History

  • CSUN History Department

Dr. James Sefton

October 8, 2018

The Department of History, California State University Northridge is saddened to announce that Dr. James E. Sefton, Professor of History, passed away last week at age 79. 

Dr. Sefton joined the History Department in 1965.   He published two scholarly books The United States Army and Reconstruction, 1865-1877, and Andrew Johnson and the Uses of Constitutional Power.   He taught courses on the Civil War and Reconstruction,  the History of the US Constitution, the History of the Second World War, Photography as a Historical Resource, as well as surveys of US History.

Dr. Sefton was a teacher to the bone, who loved to be in the classroom, and cared deeply about students.  Those who moved beyond his sometimes gruff exterior to visit him in office hours found a mentor who not only assisted them academically, but cared about them as people.  Many remained in close touch with him for decades after they graduated.   

Within the History Department, Dr. Sefton was instrumental in administering the scholarship and awards programs for students, and served for many years as the chair of the Department’s Personnel committee, assisting a new generation of faculty move forward in their careers.  Dr. Sefton’s fairness, and careful attention to doing things correctly were legendary.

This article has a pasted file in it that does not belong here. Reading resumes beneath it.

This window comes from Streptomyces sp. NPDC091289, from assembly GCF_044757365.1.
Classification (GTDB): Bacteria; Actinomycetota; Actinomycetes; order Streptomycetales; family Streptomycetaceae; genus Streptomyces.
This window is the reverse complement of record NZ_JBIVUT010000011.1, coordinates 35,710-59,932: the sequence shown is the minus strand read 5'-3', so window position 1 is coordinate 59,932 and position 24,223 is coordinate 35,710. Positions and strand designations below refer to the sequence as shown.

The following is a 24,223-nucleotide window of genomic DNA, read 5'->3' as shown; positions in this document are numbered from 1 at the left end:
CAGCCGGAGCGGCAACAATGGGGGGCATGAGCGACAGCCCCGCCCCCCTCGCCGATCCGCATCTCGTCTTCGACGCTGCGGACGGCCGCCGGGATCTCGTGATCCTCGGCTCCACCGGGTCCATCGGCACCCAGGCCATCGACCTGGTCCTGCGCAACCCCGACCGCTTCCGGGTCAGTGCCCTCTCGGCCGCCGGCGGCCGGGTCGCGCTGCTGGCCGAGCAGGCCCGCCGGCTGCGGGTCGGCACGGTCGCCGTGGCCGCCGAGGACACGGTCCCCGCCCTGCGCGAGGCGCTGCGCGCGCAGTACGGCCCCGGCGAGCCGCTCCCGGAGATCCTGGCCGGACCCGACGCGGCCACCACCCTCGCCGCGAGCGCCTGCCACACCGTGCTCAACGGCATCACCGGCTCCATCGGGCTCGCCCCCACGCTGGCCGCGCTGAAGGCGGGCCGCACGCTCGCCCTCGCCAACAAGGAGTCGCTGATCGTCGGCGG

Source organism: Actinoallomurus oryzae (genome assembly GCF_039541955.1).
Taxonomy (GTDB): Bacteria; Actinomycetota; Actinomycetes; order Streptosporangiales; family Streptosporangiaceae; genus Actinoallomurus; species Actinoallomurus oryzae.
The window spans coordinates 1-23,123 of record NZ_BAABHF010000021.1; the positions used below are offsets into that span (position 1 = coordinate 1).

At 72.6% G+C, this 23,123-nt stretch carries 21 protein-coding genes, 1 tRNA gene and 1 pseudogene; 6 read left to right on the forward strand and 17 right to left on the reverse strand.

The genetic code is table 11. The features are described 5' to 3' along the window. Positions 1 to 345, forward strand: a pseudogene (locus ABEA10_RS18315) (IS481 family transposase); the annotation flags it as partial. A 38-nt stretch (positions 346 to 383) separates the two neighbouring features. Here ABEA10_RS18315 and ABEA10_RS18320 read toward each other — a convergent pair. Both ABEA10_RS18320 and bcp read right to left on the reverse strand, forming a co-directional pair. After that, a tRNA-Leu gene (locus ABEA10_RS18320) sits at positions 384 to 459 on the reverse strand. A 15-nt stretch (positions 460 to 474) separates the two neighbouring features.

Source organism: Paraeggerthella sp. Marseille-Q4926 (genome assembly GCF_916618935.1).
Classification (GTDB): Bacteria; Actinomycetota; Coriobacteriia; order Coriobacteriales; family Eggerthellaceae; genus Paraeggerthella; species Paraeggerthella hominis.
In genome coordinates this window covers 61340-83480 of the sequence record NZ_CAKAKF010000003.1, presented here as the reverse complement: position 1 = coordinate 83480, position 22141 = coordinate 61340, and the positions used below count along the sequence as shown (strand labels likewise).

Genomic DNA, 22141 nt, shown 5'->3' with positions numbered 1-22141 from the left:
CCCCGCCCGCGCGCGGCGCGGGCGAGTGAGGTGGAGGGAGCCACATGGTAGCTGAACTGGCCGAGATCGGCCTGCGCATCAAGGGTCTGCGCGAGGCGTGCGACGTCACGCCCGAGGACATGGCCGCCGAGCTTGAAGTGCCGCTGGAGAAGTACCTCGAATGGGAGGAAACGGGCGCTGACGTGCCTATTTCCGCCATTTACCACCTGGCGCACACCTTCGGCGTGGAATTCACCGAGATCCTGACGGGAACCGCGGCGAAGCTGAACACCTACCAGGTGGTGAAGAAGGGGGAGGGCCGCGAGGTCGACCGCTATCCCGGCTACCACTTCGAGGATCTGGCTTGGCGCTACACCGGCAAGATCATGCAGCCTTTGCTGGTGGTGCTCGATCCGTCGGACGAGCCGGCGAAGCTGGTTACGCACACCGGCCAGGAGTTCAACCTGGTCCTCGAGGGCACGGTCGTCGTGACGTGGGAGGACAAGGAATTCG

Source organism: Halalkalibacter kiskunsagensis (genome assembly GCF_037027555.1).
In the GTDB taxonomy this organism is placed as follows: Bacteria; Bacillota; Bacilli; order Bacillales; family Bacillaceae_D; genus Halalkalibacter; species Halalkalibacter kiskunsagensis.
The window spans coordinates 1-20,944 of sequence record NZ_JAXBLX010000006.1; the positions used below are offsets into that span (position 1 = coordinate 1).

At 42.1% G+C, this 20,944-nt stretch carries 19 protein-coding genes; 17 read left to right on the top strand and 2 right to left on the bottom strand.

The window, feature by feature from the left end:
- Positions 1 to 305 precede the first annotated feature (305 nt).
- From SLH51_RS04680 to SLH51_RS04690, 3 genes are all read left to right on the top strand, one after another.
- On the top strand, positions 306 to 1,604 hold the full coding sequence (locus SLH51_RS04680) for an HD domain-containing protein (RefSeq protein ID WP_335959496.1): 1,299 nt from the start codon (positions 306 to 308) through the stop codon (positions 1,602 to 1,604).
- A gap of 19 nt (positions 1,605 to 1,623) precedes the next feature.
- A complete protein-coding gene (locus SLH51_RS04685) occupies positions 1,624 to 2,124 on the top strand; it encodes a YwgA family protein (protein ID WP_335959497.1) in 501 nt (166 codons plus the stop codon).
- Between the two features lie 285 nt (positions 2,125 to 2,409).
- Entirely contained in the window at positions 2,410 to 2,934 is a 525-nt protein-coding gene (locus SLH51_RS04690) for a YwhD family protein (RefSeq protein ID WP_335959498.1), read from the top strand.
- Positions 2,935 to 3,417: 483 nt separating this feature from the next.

Dr. Sefton was a local product.  He grew up in Hollywood attended  local public schools, and graduated from Hollywood High.   He went to college and then graduate school at UCLA, where he received his PhD.

Dr. Sefton was also an accomplished art photographer whose work was featured in several exhibitions on and off campus.  He had completed a book manuscript of his photographs entitled “Remote Roads: Photographs Along the Way,”  which explores the meanings of remoteness in an increasingly interconnected world.

Dr. Sefton was also a great supporter of CSUN athletics.  He served as the University’s NCAA faculty representative in the 1980s, and he encouraged CSUN athletes to pursue excellence in the classroom as well as in sports.  He regretted the demise of CSUN football, and in recent years took great pleasure in photographing the CSUN men’s volleyball team.

A presence on campus for more than five decades, Dr. Sefton will be missed.